The policy provides, “School officials shall limit the number and duration of expulsions and out-of-school suspensions to the greatest extent practicable,” and where practicable and reasonable, school officials should use another type of disciplinary intervention that would keep students in the classroom.

The policy lists 21 different types of potential interventions and disciplinary measures. They include a disciplinary conference; a social-academic intervention group; a restorative conference or conversation; individual mentoring; development of a Multi-Tiered Support System plan; peer counseling; restitution; a restorative in-school suspension; an alternative to suspension; after-school study; community service; withholding of privileges; temporary removal from the classroom; suspension of bus-riding privileges; an out-of-school suspension; and an expulsion for a definite period of time not to exceed two years in accordance with Policy 7:210.

In determining the consequences due to misbehavior, the policy provides that staff must consider overall school safety, the needs of the student who committed the misconduct, the age and grade level of the student, the degree of harm caused, whether the offense is a first offense, the impact on the overall school community and the willingness and ability of the student to repair the harm done.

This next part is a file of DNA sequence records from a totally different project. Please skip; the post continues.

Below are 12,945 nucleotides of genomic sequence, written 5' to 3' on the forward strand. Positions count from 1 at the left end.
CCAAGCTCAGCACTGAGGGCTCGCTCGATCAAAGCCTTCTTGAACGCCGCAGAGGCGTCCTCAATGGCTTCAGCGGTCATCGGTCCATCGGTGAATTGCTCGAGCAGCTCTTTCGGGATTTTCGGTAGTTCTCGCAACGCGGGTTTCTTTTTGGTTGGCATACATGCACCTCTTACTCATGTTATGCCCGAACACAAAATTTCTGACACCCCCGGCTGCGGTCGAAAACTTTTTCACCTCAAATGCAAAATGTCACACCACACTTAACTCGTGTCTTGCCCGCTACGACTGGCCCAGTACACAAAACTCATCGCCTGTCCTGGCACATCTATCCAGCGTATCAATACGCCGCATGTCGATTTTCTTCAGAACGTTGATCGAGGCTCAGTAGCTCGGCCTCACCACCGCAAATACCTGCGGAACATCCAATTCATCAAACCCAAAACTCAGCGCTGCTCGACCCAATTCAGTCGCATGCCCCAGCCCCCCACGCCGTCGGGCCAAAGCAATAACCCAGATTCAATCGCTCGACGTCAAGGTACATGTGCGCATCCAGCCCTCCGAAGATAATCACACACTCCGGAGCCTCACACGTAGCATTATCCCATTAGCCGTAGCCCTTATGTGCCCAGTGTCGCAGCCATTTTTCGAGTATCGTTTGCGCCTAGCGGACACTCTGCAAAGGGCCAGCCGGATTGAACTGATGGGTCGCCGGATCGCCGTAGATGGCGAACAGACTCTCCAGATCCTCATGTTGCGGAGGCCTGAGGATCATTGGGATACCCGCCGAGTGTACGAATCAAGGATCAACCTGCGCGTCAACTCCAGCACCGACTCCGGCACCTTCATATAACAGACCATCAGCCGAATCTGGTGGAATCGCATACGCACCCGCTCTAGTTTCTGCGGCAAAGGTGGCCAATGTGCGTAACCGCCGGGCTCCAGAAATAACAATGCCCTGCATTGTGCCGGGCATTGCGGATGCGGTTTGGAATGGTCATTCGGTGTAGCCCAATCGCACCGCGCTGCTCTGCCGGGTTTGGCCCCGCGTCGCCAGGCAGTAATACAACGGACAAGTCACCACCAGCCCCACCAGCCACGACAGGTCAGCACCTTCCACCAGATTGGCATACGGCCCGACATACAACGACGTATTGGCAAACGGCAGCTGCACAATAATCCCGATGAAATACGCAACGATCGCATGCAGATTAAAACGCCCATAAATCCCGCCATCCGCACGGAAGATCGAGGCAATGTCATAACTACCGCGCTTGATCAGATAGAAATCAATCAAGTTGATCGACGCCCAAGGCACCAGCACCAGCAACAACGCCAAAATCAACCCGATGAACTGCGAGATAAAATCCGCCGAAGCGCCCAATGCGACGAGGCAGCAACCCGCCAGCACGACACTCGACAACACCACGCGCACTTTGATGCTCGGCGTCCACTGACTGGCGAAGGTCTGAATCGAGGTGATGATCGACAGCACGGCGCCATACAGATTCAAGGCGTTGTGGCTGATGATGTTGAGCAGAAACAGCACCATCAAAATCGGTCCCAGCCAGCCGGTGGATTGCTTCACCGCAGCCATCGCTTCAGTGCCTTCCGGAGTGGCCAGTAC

The District has been using restorative practices as a primary method of addressing misbehavior.

 Suspending a student must be done in accordance with the procedures provided in Board Policy 7:200, which the Board modified in December 2010 and again in October 2014. The procedures encourage that an alternative to suspension be used in lieu of a suspension, and require that any suspension be approved by the Superintendent or his designee.

Now that the Board has decided to stop using School Resource Police Officers in the schools, school administrators and staff must be prepared to handle situations in which a student is engaging in aggressive behavior.

The policy provides that efforts, including the use of positive interventions and supports, “shall be made to deter students, while at school or a school related event, from engaging in aggressive behavior that may reasonably produce physical or psychological harm to someone else.”

While corporal punishment is prohibited, the policy says that the term corporal punishment “does not include reasonable force as needed to maintain safety for students, staff, or other persons, or for the purpose of self-defense or defense of property.”

Larry Gavin was a co-founder of the Evanston RoundTable in 1998 and assisted in its conversion to a non-profit in 2021. He has received many journalism awards for his articles on education, housing and...